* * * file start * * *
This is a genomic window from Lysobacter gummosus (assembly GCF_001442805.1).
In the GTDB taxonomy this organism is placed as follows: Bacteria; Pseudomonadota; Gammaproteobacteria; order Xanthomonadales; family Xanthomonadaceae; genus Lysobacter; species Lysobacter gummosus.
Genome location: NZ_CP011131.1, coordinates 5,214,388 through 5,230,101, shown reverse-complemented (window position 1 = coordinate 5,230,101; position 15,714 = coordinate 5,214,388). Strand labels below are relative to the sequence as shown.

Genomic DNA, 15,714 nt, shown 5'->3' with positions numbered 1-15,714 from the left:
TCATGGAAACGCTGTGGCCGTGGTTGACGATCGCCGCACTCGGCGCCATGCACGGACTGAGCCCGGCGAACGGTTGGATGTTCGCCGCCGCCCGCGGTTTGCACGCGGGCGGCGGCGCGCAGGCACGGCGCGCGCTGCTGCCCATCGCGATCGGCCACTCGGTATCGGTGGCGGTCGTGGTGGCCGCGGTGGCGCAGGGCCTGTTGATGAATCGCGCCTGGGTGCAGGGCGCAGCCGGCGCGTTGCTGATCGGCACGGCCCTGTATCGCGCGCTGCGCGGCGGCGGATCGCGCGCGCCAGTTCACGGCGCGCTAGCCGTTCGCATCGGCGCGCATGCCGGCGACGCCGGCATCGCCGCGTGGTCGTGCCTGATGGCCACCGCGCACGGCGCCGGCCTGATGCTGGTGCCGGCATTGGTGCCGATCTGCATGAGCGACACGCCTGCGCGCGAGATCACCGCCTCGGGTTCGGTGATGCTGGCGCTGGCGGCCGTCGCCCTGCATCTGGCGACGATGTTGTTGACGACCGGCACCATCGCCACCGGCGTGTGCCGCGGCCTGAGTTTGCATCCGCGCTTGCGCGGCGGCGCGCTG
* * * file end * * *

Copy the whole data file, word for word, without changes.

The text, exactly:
This is a genomic window from Lysobacter gummosus (assembly GCF_001442805.1).
In the GTDB taxonomy this organism is placed as follows: Bacteria; Pseudomonadota; Gammaproteobacteria; order Xanthomonadales; family Xanthomonadaceae; genus Lysobacter; species Lysobacter gummosus.
Genome location: NZ_CP011131.1, coordinates 5,214,388 through 5,230,101, shown reverse-complemented (window position 1 = coordinate 5,230,101; position 15,714 = coordinate 5,214,388). Strand labels below are relative to the sequence as shown.

Genomic DNA, 15,714 nt, shown 5'->3' with positions numbered 1-15,714 from the left:
TCATGGAAACGCTGTGGCCGTGGTTGACGATCGCCGCACTCGGCGCCATGCACGGACTGAGCCCGGCGAACGGTTGGATGTTCGCCGCCGCCCGCGGTTTGCACGCGGGCGGCGGCGCGCAGGCACGGCGCGCGCTGCTGCCCATCGCGATCGGCCACTCGGTATCGGTGGCGGTCGTGGTGGCCGCGGTGGCGCAGGGCCTGTTGATGAATCGCGCCTGGGTGCAGGGCGCAGCCGGCGCGTTGCTGATCGGCACGGCCCTGTATCGCGCGCTGCGCGGCGGCGGATCGCGCGCGCCAGTTCACGGCGCGCTAGCCGTTCGCATCGGCGCGCATGCCGGCGACGCCGGCATCGCCGCGTGGTCGTGCCTGATGGCCACCGCGCACGGCGCCGGCCTGATGCTGGTGCCGGCATTGGTGCCGATCTGCATGAGCGACACGCCTGCGCGCGAGATCACCGCCTCGGGTTCGGTGATGCTGGCGCTGGCGGCCGTCGCCCTGCATCTGGCGACGATGTTGTTGACGACCGGCACCATCGCCACCGGCGTGTGCCGCGGCCTGAGTTTGCATCCGCGCTTGCGCGGCGGCGCGCTG